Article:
One of the big highlights of this mission was the debut of the Lunar Roving Vehicle. The 460-pound rolling craft could be folded into a space 5 feet by 20 inches and could carry a total of 1500 pounds, including the two astronauts. Each wheel had its own 200-watt electric motor. The craft could top a speed of 8 miles per hour.
Blastoff was on the morning of July 26, 1961. The crew overcame a few technical difficulties along the way, including a leak in the water system that they plugged, and entered lunar orbit three days later. Scott and Irwin climbed into the Lunar Module and landed on the lunar surface on July 30, near Hadley Rille. Because of the dust that the landing craft was kicking up, the landing itself was a bit bumpy, to which Irwin yelled "Bam!" after they touched down.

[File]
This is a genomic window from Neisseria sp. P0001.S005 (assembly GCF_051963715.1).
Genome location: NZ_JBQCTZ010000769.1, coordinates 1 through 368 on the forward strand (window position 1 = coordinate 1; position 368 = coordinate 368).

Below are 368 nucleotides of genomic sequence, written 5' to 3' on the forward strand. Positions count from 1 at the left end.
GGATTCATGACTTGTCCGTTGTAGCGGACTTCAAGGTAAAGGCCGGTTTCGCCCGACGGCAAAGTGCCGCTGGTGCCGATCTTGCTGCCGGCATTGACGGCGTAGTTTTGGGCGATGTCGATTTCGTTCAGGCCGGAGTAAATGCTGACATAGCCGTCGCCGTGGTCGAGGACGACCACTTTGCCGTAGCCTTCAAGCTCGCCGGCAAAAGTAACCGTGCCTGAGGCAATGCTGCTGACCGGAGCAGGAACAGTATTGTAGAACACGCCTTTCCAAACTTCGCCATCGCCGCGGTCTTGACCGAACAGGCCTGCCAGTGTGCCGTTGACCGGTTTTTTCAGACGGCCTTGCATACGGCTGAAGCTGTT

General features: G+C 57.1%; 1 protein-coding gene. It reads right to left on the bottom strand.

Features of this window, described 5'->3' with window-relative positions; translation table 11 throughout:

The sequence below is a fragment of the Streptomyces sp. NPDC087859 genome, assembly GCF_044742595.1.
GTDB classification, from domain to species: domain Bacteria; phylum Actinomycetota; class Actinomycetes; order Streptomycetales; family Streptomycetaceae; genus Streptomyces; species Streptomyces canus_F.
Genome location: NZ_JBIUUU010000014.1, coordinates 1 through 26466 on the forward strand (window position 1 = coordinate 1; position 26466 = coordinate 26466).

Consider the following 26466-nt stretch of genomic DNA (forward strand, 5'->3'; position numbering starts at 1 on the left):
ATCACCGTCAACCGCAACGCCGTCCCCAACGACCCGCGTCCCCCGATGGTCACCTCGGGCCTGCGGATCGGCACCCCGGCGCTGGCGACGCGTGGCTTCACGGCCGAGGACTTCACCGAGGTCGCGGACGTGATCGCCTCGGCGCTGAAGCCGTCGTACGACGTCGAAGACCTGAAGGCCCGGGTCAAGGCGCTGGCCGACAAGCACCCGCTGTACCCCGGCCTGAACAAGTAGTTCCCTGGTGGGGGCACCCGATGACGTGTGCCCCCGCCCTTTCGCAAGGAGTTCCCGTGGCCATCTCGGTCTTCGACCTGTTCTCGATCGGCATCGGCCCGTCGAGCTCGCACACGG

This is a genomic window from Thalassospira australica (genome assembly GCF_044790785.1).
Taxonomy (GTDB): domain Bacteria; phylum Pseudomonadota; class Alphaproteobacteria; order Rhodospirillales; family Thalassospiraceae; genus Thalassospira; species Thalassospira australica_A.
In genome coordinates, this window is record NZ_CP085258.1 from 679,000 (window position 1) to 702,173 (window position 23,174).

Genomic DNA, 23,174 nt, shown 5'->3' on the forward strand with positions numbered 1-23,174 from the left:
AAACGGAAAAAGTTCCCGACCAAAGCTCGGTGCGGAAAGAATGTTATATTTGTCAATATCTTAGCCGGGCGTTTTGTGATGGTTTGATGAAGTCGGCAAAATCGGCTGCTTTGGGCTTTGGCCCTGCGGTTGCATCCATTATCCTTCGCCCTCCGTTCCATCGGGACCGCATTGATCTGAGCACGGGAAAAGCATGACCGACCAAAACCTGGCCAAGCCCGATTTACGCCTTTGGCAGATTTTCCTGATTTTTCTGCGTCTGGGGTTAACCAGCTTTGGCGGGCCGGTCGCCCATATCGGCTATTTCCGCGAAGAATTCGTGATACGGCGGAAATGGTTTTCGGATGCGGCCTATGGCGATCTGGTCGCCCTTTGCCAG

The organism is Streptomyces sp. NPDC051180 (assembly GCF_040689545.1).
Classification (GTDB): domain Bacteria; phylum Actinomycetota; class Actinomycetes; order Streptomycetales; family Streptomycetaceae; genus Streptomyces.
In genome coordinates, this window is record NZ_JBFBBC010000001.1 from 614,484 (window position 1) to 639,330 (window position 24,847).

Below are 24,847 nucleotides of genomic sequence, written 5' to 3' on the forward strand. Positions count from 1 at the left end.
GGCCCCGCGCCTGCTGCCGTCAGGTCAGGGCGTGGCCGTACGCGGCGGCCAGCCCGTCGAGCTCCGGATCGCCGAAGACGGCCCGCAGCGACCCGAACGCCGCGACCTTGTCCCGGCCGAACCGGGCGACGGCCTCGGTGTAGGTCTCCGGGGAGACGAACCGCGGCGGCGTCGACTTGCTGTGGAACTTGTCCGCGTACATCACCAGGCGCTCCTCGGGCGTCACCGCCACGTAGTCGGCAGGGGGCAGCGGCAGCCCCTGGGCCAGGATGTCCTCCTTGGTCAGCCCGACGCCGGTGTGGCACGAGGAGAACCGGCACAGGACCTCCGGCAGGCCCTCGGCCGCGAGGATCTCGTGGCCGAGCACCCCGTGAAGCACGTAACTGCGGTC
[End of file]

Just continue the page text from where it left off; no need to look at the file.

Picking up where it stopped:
In order to get a view as high as possible, Scott climbed into the top hatch for a survey of the landscape. It was the only standup extravehicular activity (EVA) of any lunar landing mission. He and Irwin then slept for a time before strapping on their spacesuits and stepping onto the lunar surface. They deployed the Rover, which contained a remote TV camera, and then settled in for a drive on the Moon. As had previous Apollo crews, Scott and Irwin collected a number of samples of lunar dust and rocks, the utility of the Rover giving them the ability to range relatively far and wide from their landing craft. Among the rocks that they brought back was the so-called Genesis Rock, thought to have been part of the lunar crust from earliest times.